Christoph Bangert had barely finished studying photography when the New York Times sent him on his first assignment, to cover the war in Iraq....
by Christoph Bangert
Christoph Bangert had barely finished studying photography at the ICP, when the New York Times sent him on his first assignment, to cover the war in Iraq.
For over a year, in a period when many western journalists were being kidnapped, Bangert, often working independently, documented the bloodshed and its effects on daily life. Two qualities make his photographs stand out from the meta-work on Iraq: his unflinching gaze that doesn’t shy from the most gruesome of scenes and his lack of preconceived ideas about what war ‘should’ look like. This results in an extraordinary body of work from abandoned playgrounds, desert battlefields and overstretched emergency rooms in Baghdad hospitals; among the injured children, the wounded soldiers, a single image of a horrifically burnt man is unforgettable. |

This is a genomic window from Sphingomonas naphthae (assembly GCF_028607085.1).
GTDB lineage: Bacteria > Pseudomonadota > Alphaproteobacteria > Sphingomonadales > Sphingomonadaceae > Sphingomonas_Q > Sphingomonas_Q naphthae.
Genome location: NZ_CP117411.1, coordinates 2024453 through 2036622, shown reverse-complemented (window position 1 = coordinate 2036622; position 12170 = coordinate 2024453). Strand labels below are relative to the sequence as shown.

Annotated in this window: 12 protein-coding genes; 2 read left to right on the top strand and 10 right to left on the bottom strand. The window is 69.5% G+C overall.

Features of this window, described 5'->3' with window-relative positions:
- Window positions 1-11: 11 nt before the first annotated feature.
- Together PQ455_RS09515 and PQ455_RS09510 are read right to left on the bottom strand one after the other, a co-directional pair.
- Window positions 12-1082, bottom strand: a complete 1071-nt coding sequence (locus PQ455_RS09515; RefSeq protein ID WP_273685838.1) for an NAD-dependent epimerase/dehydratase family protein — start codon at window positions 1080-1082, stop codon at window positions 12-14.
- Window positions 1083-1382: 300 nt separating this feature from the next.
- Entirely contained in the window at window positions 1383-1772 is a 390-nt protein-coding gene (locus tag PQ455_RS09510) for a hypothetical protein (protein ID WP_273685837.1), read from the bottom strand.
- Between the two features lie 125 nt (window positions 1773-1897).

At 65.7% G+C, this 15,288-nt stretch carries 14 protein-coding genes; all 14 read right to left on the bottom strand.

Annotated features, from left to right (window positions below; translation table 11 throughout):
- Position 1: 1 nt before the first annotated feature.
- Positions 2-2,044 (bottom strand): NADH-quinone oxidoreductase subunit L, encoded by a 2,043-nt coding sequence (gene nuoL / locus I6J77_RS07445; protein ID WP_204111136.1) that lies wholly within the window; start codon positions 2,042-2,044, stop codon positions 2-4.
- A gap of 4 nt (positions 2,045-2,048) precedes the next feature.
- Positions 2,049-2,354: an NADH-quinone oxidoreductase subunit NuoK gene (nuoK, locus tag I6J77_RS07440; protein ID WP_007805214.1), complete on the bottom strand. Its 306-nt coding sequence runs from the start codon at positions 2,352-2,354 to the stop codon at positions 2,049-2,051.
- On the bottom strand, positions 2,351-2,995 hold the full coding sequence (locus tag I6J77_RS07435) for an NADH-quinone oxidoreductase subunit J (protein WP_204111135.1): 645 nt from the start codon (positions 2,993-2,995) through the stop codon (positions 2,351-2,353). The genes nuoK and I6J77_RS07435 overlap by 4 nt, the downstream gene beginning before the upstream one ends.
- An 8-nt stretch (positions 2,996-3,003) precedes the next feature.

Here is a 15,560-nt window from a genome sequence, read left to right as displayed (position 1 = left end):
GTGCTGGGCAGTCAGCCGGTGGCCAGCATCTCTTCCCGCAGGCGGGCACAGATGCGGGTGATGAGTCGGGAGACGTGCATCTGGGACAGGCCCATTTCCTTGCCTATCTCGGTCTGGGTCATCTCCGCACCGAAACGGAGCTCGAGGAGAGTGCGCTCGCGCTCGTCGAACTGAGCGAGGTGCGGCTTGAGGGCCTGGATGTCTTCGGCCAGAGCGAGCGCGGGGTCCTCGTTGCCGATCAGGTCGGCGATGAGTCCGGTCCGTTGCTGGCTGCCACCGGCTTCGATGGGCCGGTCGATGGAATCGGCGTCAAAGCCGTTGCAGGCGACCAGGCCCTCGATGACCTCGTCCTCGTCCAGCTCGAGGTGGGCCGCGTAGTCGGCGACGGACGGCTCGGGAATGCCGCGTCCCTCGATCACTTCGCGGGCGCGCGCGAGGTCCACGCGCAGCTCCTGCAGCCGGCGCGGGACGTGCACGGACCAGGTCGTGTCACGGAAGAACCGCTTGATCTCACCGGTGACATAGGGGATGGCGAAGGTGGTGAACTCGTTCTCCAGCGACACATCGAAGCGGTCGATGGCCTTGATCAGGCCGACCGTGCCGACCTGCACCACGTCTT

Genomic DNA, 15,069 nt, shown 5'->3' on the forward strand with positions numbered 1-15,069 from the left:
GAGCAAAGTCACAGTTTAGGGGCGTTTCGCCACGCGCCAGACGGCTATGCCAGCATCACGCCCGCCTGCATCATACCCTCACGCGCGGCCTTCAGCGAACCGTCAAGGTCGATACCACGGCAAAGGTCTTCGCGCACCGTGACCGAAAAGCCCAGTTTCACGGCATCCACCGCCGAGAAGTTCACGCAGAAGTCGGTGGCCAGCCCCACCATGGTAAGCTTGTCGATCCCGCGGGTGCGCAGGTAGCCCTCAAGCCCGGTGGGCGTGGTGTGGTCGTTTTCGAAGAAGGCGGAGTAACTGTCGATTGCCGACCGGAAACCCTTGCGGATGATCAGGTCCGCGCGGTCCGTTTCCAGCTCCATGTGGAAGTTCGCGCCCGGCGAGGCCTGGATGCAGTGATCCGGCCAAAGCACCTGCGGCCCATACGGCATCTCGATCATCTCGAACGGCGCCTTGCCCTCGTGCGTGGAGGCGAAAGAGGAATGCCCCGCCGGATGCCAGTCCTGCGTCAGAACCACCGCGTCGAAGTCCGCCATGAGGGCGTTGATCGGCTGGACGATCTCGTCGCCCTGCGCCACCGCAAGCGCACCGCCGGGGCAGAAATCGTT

Read Max Houghton's interview with Christoph Bangert in the new issue of 8 magazine, out in April.